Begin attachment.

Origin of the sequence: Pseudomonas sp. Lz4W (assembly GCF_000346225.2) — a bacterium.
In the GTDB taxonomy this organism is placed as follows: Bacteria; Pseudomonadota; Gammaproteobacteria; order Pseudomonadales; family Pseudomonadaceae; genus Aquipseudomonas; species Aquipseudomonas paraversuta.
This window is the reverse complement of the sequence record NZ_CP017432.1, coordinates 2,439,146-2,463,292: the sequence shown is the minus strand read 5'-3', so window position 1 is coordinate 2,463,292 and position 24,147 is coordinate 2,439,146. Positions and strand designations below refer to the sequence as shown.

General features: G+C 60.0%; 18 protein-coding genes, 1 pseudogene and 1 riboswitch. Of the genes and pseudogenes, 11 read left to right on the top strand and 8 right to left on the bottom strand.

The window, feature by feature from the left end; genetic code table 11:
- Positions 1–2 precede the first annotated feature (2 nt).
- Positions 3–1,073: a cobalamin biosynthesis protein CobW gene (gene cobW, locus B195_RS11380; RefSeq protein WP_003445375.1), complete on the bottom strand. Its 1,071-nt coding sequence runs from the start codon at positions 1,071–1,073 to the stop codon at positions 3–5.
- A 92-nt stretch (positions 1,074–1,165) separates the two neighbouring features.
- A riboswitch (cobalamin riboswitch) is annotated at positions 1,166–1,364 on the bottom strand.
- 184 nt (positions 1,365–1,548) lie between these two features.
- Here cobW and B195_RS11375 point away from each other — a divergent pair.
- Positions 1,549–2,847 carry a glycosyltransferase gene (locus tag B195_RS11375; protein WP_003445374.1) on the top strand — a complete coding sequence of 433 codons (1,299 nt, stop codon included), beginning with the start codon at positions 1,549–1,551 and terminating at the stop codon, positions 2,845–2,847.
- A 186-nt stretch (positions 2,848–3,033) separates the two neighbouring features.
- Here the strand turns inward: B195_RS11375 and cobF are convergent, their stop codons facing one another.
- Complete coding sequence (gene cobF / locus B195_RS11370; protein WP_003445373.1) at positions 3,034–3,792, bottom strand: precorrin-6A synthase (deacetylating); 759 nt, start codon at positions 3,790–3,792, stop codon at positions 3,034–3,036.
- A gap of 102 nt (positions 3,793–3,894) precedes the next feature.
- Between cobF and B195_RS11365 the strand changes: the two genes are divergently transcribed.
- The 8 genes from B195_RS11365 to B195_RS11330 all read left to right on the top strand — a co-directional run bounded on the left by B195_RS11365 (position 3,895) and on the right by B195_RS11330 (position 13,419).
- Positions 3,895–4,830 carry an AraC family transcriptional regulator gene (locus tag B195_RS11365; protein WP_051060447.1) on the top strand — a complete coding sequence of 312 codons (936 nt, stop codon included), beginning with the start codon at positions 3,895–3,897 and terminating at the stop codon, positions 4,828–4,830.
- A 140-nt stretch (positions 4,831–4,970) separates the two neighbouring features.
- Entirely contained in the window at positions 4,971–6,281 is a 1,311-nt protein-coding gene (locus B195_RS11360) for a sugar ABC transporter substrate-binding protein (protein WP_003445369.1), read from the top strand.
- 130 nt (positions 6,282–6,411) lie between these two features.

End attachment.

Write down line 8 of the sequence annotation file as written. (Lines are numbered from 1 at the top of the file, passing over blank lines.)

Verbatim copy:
- A 92-nt stretch (positions 1,074–1,165) separates the two neighbouring features.